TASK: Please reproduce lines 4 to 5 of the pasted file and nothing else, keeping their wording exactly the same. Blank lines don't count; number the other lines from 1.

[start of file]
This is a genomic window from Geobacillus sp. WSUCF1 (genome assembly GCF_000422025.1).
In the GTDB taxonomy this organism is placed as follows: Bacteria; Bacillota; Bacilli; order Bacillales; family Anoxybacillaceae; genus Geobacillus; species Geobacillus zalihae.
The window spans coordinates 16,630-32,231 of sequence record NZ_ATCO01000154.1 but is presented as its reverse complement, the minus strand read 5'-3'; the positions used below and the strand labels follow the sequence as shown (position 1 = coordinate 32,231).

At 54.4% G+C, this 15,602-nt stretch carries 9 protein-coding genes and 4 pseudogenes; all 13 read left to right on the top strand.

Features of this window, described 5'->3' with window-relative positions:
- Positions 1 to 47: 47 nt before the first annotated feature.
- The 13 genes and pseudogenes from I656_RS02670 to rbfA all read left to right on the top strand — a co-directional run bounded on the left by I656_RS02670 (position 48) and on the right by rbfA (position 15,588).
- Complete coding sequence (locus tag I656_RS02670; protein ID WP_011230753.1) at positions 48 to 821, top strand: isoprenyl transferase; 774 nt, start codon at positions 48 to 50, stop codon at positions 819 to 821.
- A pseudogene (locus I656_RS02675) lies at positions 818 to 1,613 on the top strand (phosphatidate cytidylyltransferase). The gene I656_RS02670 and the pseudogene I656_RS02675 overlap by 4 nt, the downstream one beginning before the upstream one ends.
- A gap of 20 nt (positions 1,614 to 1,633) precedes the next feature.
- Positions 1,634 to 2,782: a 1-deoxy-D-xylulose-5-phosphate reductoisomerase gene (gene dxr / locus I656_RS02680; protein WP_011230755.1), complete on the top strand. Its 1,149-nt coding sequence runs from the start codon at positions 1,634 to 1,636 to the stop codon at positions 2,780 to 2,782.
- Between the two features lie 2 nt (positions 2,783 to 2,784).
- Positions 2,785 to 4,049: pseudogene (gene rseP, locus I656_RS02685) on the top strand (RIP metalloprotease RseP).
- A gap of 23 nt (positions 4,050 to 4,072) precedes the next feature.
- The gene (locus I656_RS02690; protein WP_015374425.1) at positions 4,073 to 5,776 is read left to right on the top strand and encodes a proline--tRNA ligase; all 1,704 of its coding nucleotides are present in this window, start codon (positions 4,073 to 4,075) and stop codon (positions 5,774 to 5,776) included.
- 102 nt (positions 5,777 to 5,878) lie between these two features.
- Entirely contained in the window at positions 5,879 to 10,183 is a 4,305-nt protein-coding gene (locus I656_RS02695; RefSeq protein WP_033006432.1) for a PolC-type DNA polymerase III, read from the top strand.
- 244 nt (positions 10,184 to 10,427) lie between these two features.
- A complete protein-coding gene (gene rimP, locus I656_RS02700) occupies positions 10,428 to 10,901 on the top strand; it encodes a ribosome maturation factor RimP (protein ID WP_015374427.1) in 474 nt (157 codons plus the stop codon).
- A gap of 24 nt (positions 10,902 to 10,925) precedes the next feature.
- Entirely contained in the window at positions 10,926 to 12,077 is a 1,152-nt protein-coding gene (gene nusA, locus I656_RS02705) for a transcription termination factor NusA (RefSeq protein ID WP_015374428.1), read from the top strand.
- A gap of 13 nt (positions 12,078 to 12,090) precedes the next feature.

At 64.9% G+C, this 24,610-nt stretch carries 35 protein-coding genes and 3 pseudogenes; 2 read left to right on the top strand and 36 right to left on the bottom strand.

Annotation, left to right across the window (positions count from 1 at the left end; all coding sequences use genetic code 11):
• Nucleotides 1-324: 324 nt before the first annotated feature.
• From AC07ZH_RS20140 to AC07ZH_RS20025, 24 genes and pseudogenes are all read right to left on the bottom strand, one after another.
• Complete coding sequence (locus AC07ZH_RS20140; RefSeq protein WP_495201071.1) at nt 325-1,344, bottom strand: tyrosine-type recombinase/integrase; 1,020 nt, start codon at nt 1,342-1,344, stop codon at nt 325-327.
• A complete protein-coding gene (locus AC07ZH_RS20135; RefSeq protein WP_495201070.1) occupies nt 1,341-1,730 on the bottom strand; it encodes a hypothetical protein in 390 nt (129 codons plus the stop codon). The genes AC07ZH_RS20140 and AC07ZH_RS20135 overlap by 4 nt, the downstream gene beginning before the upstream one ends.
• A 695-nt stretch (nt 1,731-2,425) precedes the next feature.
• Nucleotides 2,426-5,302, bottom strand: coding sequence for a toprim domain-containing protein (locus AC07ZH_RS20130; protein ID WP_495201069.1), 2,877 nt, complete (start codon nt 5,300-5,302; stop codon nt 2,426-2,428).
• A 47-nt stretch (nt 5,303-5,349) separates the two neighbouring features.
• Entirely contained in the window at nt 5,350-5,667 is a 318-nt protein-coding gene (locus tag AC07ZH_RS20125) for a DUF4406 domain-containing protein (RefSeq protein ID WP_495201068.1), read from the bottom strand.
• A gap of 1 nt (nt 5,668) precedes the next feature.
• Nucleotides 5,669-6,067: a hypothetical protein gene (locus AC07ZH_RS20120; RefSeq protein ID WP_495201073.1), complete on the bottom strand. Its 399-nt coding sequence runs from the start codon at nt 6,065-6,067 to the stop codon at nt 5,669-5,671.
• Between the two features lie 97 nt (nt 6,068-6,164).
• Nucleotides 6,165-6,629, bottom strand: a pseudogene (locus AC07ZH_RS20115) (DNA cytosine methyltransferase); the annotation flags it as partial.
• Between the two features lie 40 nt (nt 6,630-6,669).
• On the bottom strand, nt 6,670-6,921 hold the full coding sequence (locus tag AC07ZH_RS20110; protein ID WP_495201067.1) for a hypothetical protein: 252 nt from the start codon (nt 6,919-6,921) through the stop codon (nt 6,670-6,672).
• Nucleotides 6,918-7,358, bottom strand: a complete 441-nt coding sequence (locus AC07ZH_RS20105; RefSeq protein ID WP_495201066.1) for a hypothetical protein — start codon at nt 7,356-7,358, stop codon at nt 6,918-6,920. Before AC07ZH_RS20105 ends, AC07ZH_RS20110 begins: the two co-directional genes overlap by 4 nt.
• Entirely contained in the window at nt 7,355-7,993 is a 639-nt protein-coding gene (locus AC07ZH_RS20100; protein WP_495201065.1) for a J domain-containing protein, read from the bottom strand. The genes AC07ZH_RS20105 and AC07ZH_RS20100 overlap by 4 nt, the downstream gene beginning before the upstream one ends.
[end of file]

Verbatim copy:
At 54.4% G+C, this 15,602-nt stretch carries 9 protein-coding genes and 4 pseudogenes; all 13 read left to right on the top strand.

Features of this window, described 5'->3' with window-relative positions: